Teton Avalanche Kills Skiers

Avalanche slides above four backcountry skiers ascending Mount Moran in Grand Teton National Park

Mount Moran Jackson
The Sickle Couloir off Mount Moran. PHOTO: Mark Fisher

Editor’s Note: Sadly, POWDER has learned that Stephen P. Adamson, Jr., passed away Tuesday evening, May 19, at the Eastern Idaho Regional Medical Center. He is survived by his wife and two children.

The skiing community in Jackson, Wyoming, mourns the loss of another after an avalanche on Mount Moran on Sunday, May 17, took the life of Jackson Hole resident Luke Lynch, 38.

According to the Jackson Hole News and Guide, Lynch was ascending the Sickle Couloir with three other Jackson residents—Exum Mountain Guide Zahan Billimoria, 37, attorney Stephen P. Adamson Jr., 42, and elementary school teacher Brook Yeomans, 37. Adamson sustained critical injuries in the avalanche and was evacuated off the mountain by helicopter to the airport, where he was then flown to the Eastern Idaho Regional Medical Center in Idaho Falls. Yeomans was also injured.

The Jackson Hole News and Guide reports that Billimoria managed to get out of the slide path and that he was able to aid his companions until emergency crews could arrive. “The group was ascending when a shallow wet slough avalanche released above them,” Grand Teton National Park spokeswoman Jackie Skaggs told the News and Guide.

Read the article from Jackson Hole News and Guide for more information about the incident.

While the details surrounding Sunday’s avalanche on Mount Moran have not been released, this news serves as a tragic reminder that even in May, wet slides, known as spring giants, still lurk in the snowpack. The Sickle Couloir off of Mount Moran (12,605 feet) is one of the “most sought after extreme descents for ski mountaineers,” wrote the late Steve Romeo on his blog, TetonAt.com. Though the difficult route remained off the radar for many years, it gained notoriety in TGR’s 2014 release, Almost Ablaze, with a descent by local skier Max Hammer.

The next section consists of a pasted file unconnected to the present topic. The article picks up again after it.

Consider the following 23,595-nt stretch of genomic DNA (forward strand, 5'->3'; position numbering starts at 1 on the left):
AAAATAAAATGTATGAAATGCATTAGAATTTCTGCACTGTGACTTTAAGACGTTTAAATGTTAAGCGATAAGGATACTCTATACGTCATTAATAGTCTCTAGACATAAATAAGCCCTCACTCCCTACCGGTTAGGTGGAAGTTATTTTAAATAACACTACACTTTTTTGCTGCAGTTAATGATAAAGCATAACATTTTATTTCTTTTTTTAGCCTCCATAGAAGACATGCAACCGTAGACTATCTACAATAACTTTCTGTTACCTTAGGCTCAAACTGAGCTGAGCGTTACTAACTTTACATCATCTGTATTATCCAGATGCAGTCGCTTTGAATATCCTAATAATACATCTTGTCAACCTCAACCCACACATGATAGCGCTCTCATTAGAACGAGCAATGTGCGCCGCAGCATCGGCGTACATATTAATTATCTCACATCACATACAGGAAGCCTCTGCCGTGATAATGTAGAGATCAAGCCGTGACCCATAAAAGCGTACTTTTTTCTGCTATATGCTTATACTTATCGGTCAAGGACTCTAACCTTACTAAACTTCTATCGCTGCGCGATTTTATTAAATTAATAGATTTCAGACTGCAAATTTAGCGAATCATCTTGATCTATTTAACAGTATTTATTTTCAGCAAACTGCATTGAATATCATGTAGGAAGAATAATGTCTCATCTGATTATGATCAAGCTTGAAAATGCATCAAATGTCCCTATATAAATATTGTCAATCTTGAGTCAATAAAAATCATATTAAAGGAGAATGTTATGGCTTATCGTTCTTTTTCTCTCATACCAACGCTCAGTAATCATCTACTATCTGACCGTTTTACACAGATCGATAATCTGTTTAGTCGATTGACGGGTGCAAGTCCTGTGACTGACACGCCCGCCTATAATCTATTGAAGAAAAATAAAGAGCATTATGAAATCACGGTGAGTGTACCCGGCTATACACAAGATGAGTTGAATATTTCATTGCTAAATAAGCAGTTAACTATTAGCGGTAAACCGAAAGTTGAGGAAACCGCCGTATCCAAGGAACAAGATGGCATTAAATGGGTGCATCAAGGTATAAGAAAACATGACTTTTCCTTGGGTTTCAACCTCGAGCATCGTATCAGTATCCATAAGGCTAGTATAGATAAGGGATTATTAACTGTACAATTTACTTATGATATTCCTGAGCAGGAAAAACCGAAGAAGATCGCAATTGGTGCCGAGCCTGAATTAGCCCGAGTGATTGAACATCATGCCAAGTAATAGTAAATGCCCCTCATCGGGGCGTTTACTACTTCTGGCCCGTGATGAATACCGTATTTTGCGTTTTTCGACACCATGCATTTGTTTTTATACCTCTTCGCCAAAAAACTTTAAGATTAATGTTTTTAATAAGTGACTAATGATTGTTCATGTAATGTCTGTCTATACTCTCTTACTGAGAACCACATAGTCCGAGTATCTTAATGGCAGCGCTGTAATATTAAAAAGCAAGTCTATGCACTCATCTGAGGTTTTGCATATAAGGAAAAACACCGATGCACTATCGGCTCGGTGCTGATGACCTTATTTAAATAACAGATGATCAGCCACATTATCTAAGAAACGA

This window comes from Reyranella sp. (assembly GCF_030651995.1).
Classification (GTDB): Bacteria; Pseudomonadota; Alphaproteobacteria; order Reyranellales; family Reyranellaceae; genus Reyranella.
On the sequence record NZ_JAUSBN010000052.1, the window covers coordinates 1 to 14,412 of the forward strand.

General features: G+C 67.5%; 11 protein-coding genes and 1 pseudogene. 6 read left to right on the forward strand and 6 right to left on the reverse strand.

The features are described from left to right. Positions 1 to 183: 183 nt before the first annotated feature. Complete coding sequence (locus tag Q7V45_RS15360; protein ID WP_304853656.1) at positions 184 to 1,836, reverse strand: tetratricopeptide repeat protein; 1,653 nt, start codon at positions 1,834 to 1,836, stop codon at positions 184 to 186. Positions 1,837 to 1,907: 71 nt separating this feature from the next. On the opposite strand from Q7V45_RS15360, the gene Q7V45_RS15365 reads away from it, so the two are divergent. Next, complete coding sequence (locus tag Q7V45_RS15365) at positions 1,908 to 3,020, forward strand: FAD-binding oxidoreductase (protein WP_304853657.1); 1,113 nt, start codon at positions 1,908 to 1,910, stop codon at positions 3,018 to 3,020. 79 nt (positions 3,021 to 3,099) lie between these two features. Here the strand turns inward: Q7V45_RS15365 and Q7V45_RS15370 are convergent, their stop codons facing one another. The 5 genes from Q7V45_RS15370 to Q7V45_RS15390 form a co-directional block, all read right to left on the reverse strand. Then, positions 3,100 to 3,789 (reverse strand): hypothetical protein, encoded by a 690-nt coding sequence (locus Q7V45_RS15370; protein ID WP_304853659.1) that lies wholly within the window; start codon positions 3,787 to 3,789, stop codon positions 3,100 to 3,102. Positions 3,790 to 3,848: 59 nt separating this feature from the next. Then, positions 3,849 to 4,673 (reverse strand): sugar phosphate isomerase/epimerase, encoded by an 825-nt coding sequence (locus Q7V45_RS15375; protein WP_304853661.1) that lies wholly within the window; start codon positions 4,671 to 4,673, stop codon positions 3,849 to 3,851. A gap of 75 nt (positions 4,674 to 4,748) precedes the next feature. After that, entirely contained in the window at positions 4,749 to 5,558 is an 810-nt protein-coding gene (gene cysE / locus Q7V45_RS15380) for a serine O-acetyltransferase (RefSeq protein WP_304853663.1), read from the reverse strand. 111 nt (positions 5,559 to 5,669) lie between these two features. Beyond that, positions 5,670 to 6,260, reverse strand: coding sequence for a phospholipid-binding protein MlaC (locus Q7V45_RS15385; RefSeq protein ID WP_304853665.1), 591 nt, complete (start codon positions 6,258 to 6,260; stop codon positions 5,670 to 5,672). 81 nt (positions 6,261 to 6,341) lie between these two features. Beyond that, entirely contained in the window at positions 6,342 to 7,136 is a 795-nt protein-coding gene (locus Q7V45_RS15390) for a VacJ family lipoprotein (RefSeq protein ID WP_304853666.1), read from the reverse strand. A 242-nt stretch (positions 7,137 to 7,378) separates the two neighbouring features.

An active member of the Jackson Hole community, Lynch worked in many capacities to help maintain the natural landscapes that make Wyoming such a unique place. He opened the Wyoming office of the Conservation Fund in 2006 to facilitate the protection of valuable open space and wildlife habitat. After joining the fund, he helped protect more than 150,000 acres across Wyoming. He had previously served as an associate with Solitude Management, a private equity and commercial real estate firm, was managing director of the Green River Valley Land Trust, and a special projects director for the Jackson Hole Land Trust. He also served on the advisory board of Friends of Pathways, was senior advisor at the Ruckelshaus Institute of Environment & Natural Resources at the University of Wyoming, served on the advisory council, Wyoming State Forestry, and was a past founding director of the Green River Valley Land Trust. In a story Lynch wrote in December for Explore Big Sky, he demonstrated he wasn’t a big risk-taker, and was committed to his three boys.

The POWDER staff sends their condolences to Lynch’s family, friends, and the Jackson Hole community. Today, we also remember Dean Potter. While not known for skiing, Potter was a legendary climber who died in a Base Jumping accident on Saturday, May 16th.